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Possible generation of heat from nuclear fusion in Earth ’ s inner core

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ABSTRACT

The cause and source of the heat released from Earth’s interior have not yet been determined. Some research groups have proposed that the heat is supplied by radioactive decay or by a nuclear georeactor. Here we postulate that the generation of heat is the result of three-body nuclear fusion of deuterons confined in hexagonal FeDx core-centre crystals; the reaction rate is enhanced by the combined attraction effects of high-pressure (~364 GPa) and high-temperature (~5700 K) and by the physical catalysis of neutral pions: 2D + 2D + 2D → 21H + 4He + 2  + 20.85 MeV. The possible heat generation rate can be calculated as 8.12 × 1012 J/m3, based on the assumption that Earth’s primitive heat supply has already been exhausted. The H and He atoms produced and the anti-neutrino are incorporated as Fe-H based alloys in the H-rich portion of inner core, are released from Earth’s interior to the universe, and pass through Earth, respectively.

No MeSH data available.


Substoichiometric FeDx crystal with all octahedral D sites (small red circles) and all tetrahedral vacancy sites (small yellow circles) in an Fe (large white circles) hexagonal close-packed (hcp) lattice at 332 GPa and 4820 K near the inner core centre.The blue thick lines represent chains (Fe−tetrahedral-site vacancy – octahedral-site D−tetrahedral-site vacancy−Fe) along [3 3 · 1] directions. The atomic sizes are not necessarily to scale.
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f1: Substoichiometric FeDx crystal with all octahedral D sites (small red circles) and all tetrahedral vacancy sites (small yellow circles) in an Fe (large white circles) hexagonal close-packed (hcp) lattice at 332 GPa and 4820 K near the inner core centre.The blue thick lines represent chains (Fe−tetrahedral-site vacancy – octahedral-site D−tetrahedral-site vacancy−Fe) along [3 3 · 1] directions. The atomic sizes are not necessarily to scale.

Mentions: Next we consider the driving force responsible for the close proximity of deuterons. Because maximum hydrogen solubility of the Fe-based alloy composing the centre core is 25 at% H21, we applied the model of the octahedral occupied deuterated iron FeDx (x < 0.25) lattice illustrated in Fig. 1, which considers the Fe-based alloy as Fe. The stable structure of metal-hydrogen alloys under high pressures and high temperatures favours interstitial sites with superabundant vacancies (vacancy-hydrogen clusters)31. Measurement of the defect trapping of D implanted in Fe indicates that the D atom moved from the near-octahedral interstitial site to another site32. The atoms along six [3 3 · 1] directions (blue thick lines) at 332 GPa and 4820 K are lined up in chains as follows: Fe―tetrahedral-site vacancy―octahedral-site D―tetrahedral-site vacancy―Fe. The interstitial deuterons in the FeDx are immersed in a sea of conduction electrons derived from Fe atoms. Charge density wave (CDW) instability occurs mostly in materials in which the atoms are lined up in chains. When hexahedral distortion of the sublattice trihedral deuterons (dotted green line) modulates the charge transfer in the chains (i.e., alternating tetrahedral D+δ-Fe8-δ array33), the breathing-mode-like displacement of deuterons occurs along the [3 3 · 1] directions (Supplementary Information 4).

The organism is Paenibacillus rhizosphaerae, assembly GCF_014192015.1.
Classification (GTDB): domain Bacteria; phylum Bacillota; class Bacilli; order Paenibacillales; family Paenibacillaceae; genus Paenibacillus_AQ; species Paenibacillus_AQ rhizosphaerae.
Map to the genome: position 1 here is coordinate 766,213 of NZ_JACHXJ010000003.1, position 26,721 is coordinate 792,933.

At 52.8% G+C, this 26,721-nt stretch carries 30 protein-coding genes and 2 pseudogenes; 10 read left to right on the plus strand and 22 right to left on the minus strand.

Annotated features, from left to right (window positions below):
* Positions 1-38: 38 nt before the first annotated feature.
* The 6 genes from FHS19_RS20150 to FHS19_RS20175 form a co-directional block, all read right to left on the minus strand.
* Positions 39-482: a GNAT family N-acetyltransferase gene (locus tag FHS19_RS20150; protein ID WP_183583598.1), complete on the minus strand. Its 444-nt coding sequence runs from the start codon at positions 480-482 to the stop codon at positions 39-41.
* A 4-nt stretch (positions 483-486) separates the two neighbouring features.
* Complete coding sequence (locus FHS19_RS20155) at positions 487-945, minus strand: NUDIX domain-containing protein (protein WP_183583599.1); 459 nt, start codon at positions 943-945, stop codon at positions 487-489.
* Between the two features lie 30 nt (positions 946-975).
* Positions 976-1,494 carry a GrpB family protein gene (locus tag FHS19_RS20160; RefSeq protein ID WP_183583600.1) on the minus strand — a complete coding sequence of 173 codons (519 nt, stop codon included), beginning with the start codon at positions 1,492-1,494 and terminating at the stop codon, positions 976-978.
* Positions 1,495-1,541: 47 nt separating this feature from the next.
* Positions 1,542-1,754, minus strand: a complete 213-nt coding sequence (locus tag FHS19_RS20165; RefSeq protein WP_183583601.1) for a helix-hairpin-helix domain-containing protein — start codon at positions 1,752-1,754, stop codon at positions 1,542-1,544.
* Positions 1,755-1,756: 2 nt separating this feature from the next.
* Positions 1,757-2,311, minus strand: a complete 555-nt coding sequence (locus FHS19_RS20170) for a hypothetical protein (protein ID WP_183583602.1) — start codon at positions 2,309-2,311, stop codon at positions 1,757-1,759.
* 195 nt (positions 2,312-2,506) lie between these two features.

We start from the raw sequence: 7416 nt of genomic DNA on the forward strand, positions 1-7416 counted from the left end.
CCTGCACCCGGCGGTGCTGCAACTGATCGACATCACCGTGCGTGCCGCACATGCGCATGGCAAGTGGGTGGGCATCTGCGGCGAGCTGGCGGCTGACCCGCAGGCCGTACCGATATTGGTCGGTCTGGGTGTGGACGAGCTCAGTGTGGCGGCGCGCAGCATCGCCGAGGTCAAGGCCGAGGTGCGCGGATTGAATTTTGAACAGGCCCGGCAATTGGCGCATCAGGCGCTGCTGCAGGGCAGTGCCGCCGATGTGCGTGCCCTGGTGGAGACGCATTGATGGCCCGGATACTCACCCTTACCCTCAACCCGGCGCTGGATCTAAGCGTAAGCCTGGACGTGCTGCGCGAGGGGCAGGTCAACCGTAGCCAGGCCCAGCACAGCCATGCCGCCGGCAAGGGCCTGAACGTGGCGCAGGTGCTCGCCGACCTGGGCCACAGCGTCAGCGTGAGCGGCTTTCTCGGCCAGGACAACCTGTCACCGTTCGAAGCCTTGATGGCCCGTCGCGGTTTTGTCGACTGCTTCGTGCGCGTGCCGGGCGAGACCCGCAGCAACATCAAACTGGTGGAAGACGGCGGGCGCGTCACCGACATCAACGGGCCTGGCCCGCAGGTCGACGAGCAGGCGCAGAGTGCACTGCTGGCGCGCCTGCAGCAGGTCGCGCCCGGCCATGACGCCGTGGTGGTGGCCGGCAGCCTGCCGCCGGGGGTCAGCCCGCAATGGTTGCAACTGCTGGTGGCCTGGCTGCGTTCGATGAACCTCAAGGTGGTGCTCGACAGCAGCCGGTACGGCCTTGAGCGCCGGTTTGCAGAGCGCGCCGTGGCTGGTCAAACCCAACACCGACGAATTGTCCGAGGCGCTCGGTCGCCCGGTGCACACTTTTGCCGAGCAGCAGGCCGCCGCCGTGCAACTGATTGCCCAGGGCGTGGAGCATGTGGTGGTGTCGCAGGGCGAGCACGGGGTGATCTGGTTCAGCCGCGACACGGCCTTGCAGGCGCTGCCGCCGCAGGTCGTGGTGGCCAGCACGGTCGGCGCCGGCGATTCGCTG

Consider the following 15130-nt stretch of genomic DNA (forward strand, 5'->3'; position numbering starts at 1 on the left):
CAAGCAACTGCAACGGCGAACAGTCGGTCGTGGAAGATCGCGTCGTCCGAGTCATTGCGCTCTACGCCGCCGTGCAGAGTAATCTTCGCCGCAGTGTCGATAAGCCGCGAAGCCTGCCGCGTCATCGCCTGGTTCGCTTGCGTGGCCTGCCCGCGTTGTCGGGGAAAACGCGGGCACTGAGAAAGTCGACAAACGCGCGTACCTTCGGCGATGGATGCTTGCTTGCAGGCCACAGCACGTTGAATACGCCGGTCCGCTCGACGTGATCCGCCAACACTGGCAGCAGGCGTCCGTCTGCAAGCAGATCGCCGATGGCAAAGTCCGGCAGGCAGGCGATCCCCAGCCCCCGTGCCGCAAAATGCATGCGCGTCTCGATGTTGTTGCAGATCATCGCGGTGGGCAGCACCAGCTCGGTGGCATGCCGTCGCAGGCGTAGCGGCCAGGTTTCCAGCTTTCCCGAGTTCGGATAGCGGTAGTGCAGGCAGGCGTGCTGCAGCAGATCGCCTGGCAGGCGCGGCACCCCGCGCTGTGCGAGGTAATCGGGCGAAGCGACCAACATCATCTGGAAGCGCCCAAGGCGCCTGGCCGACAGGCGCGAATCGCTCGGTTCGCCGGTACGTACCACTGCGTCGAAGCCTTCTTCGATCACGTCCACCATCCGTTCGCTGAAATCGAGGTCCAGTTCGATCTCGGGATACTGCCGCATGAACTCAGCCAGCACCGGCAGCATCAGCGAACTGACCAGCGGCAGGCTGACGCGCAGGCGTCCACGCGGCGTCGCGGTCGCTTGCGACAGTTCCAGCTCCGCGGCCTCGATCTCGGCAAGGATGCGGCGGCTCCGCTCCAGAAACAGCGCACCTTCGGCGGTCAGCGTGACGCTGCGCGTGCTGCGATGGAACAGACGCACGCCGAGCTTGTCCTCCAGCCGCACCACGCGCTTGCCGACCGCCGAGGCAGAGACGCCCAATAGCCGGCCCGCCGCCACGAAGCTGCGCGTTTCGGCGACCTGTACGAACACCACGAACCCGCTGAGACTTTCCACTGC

Possible generation of heat from nuclear fusion in Earth ’ s inner core